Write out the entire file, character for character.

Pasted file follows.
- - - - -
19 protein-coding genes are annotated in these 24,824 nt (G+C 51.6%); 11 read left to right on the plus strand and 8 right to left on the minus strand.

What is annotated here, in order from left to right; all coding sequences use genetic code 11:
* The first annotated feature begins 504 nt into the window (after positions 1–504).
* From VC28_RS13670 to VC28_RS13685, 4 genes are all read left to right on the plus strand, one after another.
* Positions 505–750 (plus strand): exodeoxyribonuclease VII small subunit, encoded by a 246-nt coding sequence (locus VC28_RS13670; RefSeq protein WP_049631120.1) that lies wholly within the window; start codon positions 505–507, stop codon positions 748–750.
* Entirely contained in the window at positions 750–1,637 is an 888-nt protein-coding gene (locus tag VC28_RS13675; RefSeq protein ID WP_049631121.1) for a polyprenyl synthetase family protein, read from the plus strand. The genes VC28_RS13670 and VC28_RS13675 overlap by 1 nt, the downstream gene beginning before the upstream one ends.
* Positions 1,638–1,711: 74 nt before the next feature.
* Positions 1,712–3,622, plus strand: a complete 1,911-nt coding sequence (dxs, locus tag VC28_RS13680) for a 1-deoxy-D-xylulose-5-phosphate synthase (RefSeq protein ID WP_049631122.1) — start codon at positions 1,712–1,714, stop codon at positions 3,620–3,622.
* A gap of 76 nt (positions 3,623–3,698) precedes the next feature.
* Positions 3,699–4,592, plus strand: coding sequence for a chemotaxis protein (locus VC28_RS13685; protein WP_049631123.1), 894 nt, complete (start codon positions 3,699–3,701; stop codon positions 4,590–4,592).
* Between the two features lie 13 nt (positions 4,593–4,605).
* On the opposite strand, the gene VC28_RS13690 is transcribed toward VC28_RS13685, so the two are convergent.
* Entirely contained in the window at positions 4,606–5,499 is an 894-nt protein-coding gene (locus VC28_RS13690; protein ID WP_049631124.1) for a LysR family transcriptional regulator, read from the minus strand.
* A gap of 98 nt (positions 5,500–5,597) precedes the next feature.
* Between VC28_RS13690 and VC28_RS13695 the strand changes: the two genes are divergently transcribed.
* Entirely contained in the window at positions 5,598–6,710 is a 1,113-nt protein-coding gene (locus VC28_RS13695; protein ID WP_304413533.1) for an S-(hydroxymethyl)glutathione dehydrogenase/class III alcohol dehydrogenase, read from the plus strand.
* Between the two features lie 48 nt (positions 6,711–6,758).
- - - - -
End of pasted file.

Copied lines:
19 protein-coding genes are annotated in these 24,824 nt (G+C 51.6%); 11 read left to right on the plus strand and 8 right to left on the minus strand.

What is annotated here, in order from left to right; all coding sequences use genetic code 11:
* The first annotated feature begins 504 nt into the window (after positions 1–504).
* From VC28_RS13670 to VC28_RS13685, 4 genes are all read left to right on the plus strand, one after another.
* Positions 505–750 (plus strand): exodeoxyribonuclease VII small subunit, encoded by a 246-nt coding sequence (locus VC28_RS13670; RefSeq protein WP_049631120.1) that lies wholly within the window; start codon positions 505–507, stop codon positions 748–750.
* Entirely contained in the window at positions 750–1,637 is an 888-nt protein-coding gene (locus tag VC28_RS13675; RefSeq protein ID WP_049631121.1) for a polyprenyl synthetase family protein, read from the plus strand. The genes VC28_RS13670 and VC28_RS13675 overlap by 1 nt, the downstream gene beginning before the upstream one ends.
* Positions 1,638–1,711: 74 nt before the next feature.
* Positions 1,712–3,622, plus strand: a complete 1,911-nt coding sequence (dxs, locus tag VC28_RS13680) for a 1-deoxy-D-xylulose-5-phosphate synthase (RefSeq protein ID WP_049631122.1) — start codon at positions 1,712–1,714, stop codon at positions 3,620–3,622.
* A gap of 76 nt (positions 3,623–3,698) precedes the next feature.
* Positions 3,699–4,592, plus strand: coding sequence for a chemotaxis protein (locus VC28_RS13685; protein WP_049631123.1), 894 nt, complete (start codon positions 3,699–3,701; stop codon positions 4,590–4,592).
* Between the two features lie 13 nt (positions 4,593–4,605).
* On the opposite strand, the gene VC28_RS13690 is transcribed toward VC28_RS13685, so the two are convergent.
* Entirely contained in the window at positions 4,606–5,499 is an 894-nt protein-coding gene (locus VC28_RS13690; protein ID WP_049631124.1) for a LysR family transcriptional regulator, read from the minus strand.
* A gap of 98 nt (positions 5,500–5,597) precedes the next feature.
* Between VC28_RS13690 and VC28_RS13695 the strand changes: the two genes are divergently transcribed.
* Entirely contained in the window at positions 5,598–6,710 is a 1,113-nt protein-coding gene (locus VC28_RS13695; protein ID WP_304413533.1) for an S-(hydroxymethyl)glutathione dehydrogenase/class III alcohol dehydrogenase, read from the plus strand.
* Between the two features lie 48 nt (positions 6,711–6,758).